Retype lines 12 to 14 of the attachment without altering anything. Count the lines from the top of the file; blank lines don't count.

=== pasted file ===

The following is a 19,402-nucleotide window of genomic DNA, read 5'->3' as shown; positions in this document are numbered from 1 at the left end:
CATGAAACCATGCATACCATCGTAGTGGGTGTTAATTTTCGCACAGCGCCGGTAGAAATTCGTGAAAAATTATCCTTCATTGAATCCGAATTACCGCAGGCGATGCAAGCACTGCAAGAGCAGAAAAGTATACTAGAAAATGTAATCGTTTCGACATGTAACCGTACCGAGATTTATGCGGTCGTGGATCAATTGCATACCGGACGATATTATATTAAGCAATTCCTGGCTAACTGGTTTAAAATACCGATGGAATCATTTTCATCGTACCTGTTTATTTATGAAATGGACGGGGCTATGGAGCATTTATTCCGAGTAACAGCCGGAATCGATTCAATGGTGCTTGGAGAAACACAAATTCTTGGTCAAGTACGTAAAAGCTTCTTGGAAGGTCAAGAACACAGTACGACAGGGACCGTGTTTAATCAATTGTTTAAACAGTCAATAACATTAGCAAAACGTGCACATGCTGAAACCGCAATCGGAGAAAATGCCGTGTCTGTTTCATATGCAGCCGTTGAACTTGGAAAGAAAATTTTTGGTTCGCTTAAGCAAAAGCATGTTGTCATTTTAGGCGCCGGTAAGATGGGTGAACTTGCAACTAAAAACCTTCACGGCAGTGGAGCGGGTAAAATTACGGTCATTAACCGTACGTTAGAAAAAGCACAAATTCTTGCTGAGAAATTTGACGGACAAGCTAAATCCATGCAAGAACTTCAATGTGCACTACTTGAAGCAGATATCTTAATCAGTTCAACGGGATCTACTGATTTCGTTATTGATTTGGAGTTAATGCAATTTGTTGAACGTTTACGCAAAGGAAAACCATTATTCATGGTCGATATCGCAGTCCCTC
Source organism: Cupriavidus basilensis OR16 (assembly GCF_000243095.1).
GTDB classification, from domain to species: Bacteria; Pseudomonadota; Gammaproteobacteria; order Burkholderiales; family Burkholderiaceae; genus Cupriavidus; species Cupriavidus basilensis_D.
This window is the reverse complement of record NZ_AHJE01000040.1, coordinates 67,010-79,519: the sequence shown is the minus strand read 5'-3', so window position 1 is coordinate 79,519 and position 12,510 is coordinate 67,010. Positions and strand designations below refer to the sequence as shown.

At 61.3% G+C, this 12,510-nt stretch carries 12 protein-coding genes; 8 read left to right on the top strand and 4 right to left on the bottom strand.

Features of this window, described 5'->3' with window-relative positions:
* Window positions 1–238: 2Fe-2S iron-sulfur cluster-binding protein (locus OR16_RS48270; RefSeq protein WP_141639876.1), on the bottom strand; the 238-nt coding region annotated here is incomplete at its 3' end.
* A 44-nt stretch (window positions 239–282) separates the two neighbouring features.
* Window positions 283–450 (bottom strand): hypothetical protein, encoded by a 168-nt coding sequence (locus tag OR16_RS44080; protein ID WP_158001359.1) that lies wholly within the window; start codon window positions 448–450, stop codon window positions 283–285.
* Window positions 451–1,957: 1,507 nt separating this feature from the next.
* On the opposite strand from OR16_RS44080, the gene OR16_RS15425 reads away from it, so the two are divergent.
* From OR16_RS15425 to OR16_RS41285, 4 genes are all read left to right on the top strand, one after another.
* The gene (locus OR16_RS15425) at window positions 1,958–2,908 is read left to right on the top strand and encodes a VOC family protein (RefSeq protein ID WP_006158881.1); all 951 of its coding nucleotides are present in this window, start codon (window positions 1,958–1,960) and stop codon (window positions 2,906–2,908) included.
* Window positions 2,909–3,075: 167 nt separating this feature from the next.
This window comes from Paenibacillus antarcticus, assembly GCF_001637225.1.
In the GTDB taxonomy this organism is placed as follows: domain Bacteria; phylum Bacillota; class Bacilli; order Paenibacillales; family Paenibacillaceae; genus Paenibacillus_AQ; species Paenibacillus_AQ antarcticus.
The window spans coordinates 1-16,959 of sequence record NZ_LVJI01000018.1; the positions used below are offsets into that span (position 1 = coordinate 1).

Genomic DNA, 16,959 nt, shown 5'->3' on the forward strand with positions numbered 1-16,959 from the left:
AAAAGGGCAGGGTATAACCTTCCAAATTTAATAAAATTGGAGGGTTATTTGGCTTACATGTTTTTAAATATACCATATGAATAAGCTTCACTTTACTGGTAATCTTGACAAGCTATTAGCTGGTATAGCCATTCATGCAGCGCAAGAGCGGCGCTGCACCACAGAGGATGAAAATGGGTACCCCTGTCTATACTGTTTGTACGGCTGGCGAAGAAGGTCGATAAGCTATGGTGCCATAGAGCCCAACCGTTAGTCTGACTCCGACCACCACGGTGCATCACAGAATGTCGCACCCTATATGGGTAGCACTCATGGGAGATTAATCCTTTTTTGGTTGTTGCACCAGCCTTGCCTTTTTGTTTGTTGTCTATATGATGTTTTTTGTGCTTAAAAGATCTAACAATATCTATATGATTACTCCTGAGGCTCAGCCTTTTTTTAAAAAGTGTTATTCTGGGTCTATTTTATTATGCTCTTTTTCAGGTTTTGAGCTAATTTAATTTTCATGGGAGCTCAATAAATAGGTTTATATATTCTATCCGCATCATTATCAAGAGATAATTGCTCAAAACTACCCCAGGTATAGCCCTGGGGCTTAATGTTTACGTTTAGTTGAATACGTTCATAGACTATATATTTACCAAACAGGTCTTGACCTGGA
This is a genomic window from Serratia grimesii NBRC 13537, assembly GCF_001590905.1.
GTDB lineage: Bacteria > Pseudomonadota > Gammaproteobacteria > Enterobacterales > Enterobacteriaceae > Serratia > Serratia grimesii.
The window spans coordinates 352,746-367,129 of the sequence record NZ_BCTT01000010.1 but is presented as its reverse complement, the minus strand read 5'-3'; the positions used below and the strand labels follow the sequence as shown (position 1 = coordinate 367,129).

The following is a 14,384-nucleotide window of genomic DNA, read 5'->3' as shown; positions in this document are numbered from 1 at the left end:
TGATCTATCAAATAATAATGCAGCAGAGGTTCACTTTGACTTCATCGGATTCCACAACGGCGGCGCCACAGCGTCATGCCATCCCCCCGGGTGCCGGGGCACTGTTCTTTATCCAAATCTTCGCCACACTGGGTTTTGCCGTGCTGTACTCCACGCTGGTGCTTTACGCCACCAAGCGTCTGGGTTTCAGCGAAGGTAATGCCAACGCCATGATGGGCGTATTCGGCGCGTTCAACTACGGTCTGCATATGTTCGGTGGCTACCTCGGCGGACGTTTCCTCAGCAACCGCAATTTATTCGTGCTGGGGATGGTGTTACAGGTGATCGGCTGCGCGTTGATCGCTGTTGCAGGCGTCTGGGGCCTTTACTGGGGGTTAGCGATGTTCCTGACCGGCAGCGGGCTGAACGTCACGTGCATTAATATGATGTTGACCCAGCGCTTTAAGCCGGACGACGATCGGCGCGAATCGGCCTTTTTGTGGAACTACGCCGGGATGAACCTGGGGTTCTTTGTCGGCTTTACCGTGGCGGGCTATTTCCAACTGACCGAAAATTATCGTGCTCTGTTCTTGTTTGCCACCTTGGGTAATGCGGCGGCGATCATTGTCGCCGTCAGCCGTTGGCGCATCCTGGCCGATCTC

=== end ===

* On the opposite strand from OR16_RS44080, the gene OR16_RS15425 reads away from it, so the two are divergent.
* From OR16_RS15425 to OR16_RS41285, 4 genes are all read left to right on the top strand, one after another.
* The gene (locus OR16_RS15425) at window positions 1,958–2,908 is read left to right on the top strand and encodes a VOC family protein (RefSeq protein ID WP_006158881.1); all 951 of its coding nucleotides are present in this window, start codon (window positions 1,958–1,960) and stop codon (window positions 2,906–2,908) included.